11 Days in Jamaica – Day 8

Cool Cool Runnings - (c) Stan Thomas/Kanale Creations

 

Thursday June 21, 2007

Each year we visit Jamaica, Lee likes to charter one of the party boats for the band. It’s a chance to get everyone together and have a good time. The boat is a catamaran. We normally book it during one of the off days when the cruise ships are not in port.

We normally head out just after noon. On the way to the dock, my friend Tony came seemingly from out of nowhere to say “W’apning”. Tony runs the powered water sports. He’s got jet skis, parasailing, glass bottomed boats, etc.

On board the boat, the crew introduces themselves. Standard safety instructions follow as we cast off. We sail slowly around the shoreline and anchor near a reef. It’s time for snorkeling. Some of the guys swim way out past the reef. The first-timers always comment on the different types of fish they see underwater.

This year, one of the enterprising locals had some of his crafts loaded onto a kayak and paddled out to our boat. He had the usual conch shells, beads, and carved art. His ingenuity paid off; several people bought items from him. Too bad for his land-bound colleagues.

After snorkeling and swimming around in the waters of the Caribbean Sea, we pull up anchor. Slowly we head for another spot to anchor for lunch. Our crew cranks up the music and really gets the party started. People on the shoreline hotels come out to watch. Local kids start dancing. One of the hotel guards even threw down, doing a dance that can only be described as “The Jamaican Stomp”. All the attention we attract is good business for the crew; the name of the boat, “Cool Cool Runnings” (its big sister is named “Cool Runnings”) is written in large, bold, blue letters on both outer hulls. Party-minded guests are thinking, “I wanna be on THAT boat!”

Lunch is usually jerk chicken, rice and peas, salad, and dinner rolls. Free-flowing fruit punch and Red Stripe beer is provided to quench our thirst. I never get tired of jerk chicken. While we eat, we chat with the crew.

Following lunch, the crew stows the empty containers. The DJ turns up the music again. We head out toward sea into the wind. The deckhands unfurl the main sail. The waves get bigger. The boat starts pitching. The crew starts inviting everyone to dance. Of course, it’s Soca dancing. While all this is going on, one of the crew shows off her jumping skills. As the boat pitches upward, she jumps an instant before it reaches the wave’s crest, launched by its upward momentum. She is headed upward as the boat rides down toward the trough. When this is done right, you get some serious air. She certainly did it right. We tried too. It only took a couple of good waves to get the hang of it.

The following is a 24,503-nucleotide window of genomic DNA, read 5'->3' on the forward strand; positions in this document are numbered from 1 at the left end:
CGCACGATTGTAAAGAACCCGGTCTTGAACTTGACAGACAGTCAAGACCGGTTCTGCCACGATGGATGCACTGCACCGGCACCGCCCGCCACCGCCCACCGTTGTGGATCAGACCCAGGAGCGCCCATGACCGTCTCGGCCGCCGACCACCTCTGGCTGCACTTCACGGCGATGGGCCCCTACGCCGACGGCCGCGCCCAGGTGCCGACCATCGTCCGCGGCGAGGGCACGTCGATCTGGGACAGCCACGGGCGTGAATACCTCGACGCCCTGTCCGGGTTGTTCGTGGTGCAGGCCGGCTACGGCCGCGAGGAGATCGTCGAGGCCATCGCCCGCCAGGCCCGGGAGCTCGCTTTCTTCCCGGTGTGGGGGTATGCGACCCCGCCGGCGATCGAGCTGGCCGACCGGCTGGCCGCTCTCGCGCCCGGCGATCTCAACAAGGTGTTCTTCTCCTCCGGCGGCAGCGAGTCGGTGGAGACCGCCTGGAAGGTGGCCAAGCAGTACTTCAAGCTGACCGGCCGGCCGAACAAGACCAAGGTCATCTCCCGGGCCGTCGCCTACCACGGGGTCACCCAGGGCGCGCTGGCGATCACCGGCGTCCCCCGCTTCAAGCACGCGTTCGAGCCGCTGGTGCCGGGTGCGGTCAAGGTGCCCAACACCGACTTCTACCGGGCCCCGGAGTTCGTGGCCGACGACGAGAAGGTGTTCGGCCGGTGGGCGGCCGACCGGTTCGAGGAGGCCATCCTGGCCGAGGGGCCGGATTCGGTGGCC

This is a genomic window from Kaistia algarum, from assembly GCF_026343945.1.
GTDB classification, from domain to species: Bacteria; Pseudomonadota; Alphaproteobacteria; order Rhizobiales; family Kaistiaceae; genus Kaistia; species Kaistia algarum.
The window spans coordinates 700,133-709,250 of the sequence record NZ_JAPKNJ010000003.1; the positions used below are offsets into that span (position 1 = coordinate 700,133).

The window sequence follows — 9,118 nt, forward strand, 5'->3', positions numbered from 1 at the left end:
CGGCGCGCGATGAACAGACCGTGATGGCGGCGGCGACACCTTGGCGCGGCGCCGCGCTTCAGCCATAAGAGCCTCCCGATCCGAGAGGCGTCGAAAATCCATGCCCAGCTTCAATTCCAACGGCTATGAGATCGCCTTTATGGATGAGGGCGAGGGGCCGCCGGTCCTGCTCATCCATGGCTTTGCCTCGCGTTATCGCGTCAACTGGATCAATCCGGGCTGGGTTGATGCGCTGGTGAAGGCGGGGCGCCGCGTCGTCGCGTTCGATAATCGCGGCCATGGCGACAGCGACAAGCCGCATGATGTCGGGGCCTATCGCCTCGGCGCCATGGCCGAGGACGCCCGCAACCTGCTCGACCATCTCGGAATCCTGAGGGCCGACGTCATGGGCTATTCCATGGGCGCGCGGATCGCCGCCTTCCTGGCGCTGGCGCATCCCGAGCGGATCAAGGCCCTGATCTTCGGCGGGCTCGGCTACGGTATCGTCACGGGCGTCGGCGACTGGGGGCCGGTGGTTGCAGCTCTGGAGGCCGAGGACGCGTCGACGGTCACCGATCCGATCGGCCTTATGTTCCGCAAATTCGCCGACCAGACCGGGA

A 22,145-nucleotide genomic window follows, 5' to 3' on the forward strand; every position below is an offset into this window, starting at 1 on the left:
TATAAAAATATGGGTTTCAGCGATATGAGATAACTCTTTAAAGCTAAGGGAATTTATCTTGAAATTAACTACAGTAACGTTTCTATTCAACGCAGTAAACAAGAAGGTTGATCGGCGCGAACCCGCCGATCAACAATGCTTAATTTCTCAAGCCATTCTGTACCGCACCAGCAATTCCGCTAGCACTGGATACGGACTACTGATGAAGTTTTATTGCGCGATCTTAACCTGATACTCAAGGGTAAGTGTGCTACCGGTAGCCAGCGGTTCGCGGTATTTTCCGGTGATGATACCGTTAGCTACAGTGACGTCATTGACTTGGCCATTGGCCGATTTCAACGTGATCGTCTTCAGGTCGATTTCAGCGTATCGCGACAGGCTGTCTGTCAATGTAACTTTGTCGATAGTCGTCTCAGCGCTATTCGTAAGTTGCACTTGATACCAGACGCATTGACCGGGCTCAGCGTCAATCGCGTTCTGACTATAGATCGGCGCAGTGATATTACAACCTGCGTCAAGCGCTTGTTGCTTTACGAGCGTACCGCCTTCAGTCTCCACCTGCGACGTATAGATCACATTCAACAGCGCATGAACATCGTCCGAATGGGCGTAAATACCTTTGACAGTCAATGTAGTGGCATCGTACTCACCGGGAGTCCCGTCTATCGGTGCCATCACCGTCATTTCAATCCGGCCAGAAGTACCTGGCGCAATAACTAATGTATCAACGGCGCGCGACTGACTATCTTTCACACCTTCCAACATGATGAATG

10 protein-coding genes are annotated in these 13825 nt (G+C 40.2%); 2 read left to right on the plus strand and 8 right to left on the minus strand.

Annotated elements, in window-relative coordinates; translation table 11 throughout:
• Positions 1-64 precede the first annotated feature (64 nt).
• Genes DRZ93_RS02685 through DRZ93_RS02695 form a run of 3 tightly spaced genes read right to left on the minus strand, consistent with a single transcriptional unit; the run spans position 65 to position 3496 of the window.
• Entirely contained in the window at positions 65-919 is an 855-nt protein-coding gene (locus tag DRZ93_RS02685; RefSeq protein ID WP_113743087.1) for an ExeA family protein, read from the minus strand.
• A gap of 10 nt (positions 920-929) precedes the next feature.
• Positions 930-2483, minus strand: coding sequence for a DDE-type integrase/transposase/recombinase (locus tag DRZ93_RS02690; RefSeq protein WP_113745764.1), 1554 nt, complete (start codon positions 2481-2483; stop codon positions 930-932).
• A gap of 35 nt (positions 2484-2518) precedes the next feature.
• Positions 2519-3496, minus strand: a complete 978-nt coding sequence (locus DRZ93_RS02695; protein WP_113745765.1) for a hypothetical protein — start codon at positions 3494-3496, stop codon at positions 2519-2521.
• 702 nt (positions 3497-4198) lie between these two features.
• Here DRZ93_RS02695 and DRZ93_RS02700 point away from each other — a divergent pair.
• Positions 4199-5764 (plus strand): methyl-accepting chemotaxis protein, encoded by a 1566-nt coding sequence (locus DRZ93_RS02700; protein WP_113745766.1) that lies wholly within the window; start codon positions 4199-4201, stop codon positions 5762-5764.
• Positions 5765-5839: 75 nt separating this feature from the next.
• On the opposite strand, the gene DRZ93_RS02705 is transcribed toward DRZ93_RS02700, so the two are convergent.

‘Round about this time, the flying fish leap out of the water and begin their legendary glide. There must have been a big school nearby because they came up a dozen or more at a time. No wonder this is one of the highlights of the trip.

Unfortunately, all good things must come to an end. We slowly headed back to the dock. Our cruise was nearly over, but the music kept pumping. Hotel guests got one more chance to envy us. We reached the dock and tied up. Some people still had their sea legs when they stood up to get off the boat. We said goodbye to the crew. Hopefully, we’ll see them again next year.

One of the band members had made dinner reservations for ten of us at La Diva, the hotel’s Italian restaurant. This is the most popular restaurant in the hotel. We all showed up at the appointed 8:30pm time slot but had to wait almost half an hour.

The meal itself was very good. I had the rack of lamb with mint jelly. In fact, everyone in our group was pleased. During the meal, we toasted to Lee’s wedding anniversary, and to our bass trombone player, Dennis’ anniversary. One lady at another table brought her 5-year-old son by our table. He sang an anniversary song to Lee. The mom said it was the kid’s idea.

It took quite a while before each course was served. Since were a large group having a good time, we kind of overlooked it. But it was growing late. The place actually closed while we were there. In fact, the freezer had been locked up by the time we ordered dessert so they had to go find someone with the key to open it again. It was 11:30pm by the time we finally left. Even with the wait, I will come back to La Diva next time we stay here.

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